Rare antiques sit alongside wall-mounted sculptures and modernist custom art in an Italian cafe designed by studio Ste. Marie in Vancouver.
The name La Tana can be loosely translated as ‘the den’ and plays on the connection to a sister restaurant Savio Volpe (wise fox). The idea of this space being the home for their beloved fox became the driving narrative behind the interior design.
The project vision was to create a space that encapsulated the cosiness of a 19th-century Italian cafe, imbuing a sense of familiarity from the moment customers walk through its doors.
“We endeavoured for La Tana to be two things: elegant and effortless - a physical manifestation of the Italians’ age-old gift of making art out of life”, said Craig Stanghetta, Ste. Marie creative director.
Caffè La Tana is styled after the Italian alimentari: a small, neighbourhood gathering place serving pastries and simple meals; brewing strong, Italian style espresso; making fresh pasta in-house; and stocking the finest imported Italian meats, cheeses and dry goods.
“Selfishly, I wanted a place that would bring me back to my favourite memories of travelling in Italy with my family and happening upon a tiny hole in the wall that turns out to be warm, welcoming and special”, added Craig Stanghetta.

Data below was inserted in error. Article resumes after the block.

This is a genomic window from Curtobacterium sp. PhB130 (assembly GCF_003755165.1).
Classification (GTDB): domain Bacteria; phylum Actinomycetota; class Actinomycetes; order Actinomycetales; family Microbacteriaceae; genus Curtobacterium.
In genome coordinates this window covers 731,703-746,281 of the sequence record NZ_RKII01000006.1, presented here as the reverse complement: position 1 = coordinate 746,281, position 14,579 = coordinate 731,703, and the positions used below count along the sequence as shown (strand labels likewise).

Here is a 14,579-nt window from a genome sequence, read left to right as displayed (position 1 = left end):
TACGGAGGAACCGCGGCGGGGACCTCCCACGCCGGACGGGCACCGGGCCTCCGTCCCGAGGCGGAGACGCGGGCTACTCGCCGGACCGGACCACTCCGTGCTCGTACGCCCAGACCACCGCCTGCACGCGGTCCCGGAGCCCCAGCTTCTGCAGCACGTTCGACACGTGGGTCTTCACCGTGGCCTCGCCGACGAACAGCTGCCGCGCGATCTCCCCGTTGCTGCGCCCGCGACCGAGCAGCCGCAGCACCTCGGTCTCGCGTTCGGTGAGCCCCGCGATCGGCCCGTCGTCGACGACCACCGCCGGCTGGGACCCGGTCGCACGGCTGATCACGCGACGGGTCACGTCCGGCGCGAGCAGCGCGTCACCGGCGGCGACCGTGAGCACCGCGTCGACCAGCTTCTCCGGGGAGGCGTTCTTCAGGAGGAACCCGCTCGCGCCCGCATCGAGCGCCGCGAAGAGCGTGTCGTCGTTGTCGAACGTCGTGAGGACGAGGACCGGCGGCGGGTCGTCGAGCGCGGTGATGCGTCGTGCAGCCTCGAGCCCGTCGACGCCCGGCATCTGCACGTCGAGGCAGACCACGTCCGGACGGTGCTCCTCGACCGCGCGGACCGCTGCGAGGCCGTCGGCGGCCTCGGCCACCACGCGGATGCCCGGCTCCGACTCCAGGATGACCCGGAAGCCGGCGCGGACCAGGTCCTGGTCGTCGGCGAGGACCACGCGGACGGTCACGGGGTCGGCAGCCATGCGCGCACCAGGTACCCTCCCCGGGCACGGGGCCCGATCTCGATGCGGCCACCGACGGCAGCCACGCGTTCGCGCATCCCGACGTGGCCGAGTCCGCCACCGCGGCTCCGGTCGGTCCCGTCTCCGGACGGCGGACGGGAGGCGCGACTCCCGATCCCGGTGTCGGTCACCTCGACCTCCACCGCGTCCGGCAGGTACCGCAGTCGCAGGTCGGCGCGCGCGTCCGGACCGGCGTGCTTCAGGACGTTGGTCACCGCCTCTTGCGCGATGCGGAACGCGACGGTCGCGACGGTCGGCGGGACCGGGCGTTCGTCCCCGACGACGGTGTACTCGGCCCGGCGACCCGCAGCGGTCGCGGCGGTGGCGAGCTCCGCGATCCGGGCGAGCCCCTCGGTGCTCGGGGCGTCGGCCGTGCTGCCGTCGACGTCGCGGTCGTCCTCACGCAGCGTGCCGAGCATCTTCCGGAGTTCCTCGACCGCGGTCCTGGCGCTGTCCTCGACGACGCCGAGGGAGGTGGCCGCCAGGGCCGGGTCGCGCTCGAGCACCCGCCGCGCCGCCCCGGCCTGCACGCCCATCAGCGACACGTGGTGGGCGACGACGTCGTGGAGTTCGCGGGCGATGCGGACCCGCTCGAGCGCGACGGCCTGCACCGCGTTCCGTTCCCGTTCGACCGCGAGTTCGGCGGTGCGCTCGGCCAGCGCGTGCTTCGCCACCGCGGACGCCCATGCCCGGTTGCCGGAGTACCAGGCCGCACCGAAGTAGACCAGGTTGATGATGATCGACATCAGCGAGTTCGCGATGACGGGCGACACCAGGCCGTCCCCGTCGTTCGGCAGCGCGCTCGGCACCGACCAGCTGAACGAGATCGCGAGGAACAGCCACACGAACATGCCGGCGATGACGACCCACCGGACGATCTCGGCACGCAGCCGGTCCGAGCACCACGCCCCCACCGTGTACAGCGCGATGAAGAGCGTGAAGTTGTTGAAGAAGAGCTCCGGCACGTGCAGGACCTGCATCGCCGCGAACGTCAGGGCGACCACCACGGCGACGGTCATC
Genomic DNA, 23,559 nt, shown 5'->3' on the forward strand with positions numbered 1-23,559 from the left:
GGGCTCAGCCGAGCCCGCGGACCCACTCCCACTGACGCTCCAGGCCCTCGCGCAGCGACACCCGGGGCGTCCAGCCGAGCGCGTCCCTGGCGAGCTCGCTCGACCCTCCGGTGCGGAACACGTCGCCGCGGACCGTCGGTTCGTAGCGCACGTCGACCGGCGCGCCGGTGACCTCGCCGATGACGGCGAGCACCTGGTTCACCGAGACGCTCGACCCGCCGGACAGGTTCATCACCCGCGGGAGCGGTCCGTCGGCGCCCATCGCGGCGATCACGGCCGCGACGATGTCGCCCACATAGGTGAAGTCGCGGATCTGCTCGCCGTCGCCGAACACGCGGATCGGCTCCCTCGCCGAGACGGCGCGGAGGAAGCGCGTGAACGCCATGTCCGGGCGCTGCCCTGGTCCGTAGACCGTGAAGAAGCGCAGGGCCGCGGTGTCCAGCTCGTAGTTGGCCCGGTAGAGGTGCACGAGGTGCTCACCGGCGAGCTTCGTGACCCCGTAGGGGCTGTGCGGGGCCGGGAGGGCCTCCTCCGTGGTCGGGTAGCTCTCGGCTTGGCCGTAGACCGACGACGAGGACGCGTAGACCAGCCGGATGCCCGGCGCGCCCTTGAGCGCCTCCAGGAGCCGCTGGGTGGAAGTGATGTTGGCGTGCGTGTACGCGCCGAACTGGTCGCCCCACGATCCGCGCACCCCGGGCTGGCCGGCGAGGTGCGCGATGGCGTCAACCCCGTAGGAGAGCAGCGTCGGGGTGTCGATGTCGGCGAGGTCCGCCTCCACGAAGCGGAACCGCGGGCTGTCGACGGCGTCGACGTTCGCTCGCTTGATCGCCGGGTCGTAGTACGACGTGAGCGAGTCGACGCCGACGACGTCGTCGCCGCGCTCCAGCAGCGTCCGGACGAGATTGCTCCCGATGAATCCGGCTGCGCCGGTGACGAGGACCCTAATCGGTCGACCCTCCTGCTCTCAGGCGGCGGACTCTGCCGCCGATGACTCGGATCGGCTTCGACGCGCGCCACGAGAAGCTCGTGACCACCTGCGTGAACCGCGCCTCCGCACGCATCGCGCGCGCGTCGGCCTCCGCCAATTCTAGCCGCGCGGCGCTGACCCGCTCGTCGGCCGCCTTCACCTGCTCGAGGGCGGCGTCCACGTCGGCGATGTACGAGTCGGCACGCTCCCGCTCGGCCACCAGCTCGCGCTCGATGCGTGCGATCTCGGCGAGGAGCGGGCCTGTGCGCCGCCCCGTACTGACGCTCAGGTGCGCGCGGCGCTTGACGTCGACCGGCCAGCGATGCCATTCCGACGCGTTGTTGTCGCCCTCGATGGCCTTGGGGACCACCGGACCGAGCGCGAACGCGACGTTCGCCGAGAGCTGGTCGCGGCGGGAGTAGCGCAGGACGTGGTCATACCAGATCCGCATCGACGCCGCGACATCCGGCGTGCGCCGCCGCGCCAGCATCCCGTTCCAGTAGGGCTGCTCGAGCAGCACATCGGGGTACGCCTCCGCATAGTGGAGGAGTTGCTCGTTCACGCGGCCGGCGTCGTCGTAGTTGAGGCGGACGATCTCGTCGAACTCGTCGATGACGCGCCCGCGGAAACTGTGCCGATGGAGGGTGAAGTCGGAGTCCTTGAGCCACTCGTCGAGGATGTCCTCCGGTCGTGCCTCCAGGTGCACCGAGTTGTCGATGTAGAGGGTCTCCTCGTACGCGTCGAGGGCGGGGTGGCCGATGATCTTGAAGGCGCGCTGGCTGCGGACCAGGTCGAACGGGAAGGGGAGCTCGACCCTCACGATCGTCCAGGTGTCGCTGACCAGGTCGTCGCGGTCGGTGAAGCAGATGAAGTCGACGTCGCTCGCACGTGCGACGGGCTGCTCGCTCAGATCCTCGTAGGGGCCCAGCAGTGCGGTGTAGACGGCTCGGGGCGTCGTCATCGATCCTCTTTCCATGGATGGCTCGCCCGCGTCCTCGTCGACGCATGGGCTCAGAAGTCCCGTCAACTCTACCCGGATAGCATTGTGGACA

Evoking European elegance, the cafe features deep green marble, antique shelving and custom woodwork alongside classic tiled flooring, and a tailor-made, hand-drawn wallpaper.
A solid green marble bar grounds the space, with subtle hints of yellow and white veins flowing together. The striking orange ledge sweeps across the entire length, staggering at different heights and drawing the eye further into the cafe.
“From there you continue to look around to uncover the many details that build on the narrative of the fox’s den,” said Carmen Cheung, senior designer and project lead.
A hand applied plaster technique gives an aged surface texture on the walls and sits alongside a contrasting custom-designed wallpaper, with images pulled from archived zoology textbooks.
A colour pallet is comprised of monochromatic, muted grey-greens tones with a selection of unique marbles layered throughout. Subtle hints of orange focus attention toward the front bar, accentuating the featured daily food offerings.
The designers were particularly happy to find a rare brass light fixture designed by Luigi Caccia Dominioni in 1965 - its warm glow can be seen from outside the café in the evenings, welcoming you in.